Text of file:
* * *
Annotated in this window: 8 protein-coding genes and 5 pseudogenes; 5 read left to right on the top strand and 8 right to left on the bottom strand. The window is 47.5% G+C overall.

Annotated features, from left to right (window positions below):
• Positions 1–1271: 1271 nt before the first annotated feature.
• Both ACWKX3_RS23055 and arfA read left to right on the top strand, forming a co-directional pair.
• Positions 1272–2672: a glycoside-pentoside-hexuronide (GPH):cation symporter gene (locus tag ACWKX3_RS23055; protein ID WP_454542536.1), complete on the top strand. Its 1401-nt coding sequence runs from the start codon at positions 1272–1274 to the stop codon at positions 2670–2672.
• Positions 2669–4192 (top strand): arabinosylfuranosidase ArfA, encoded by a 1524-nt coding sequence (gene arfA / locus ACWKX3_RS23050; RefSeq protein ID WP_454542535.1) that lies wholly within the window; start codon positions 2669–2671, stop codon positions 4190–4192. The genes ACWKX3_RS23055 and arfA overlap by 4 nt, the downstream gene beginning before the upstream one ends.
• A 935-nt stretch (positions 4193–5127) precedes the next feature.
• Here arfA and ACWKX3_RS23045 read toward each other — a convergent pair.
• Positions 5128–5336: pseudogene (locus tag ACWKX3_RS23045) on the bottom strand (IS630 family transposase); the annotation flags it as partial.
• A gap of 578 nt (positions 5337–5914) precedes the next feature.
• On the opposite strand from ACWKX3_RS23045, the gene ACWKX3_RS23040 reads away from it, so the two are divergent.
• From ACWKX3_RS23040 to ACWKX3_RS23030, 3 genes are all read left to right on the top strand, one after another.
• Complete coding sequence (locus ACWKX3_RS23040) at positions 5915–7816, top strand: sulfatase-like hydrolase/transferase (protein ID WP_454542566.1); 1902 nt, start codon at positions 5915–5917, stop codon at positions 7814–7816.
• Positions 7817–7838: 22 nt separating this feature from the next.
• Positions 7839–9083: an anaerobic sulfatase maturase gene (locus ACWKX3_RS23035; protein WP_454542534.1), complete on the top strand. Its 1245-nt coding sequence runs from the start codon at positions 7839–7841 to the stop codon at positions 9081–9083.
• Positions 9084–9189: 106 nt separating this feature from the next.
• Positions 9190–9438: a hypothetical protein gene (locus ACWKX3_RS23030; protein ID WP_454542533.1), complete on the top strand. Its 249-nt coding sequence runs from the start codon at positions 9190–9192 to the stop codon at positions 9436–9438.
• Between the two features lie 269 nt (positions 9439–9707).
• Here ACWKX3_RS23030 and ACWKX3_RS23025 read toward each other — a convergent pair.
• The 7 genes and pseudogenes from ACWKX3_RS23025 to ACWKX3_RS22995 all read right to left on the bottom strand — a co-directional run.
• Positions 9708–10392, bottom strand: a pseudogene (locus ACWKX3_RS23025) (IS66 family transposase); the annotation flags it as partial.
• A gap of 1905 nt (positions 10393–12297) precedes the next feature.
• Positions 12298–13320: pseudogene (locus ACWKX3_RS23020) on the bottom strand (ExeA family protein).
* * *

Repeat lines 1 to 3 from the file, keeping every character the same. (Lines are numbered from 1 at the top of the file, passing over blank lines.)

Annotated in this window: 8 protein-coding genes and 5 pseudogenes; 5 read left to right on the top strand and 8 right to left on the bottom strand. The window is 47.5% G+C overall.

Annotated features, from left to right (window positions below):
• Positions 1–1271: 1271 nt before the first annotated feature.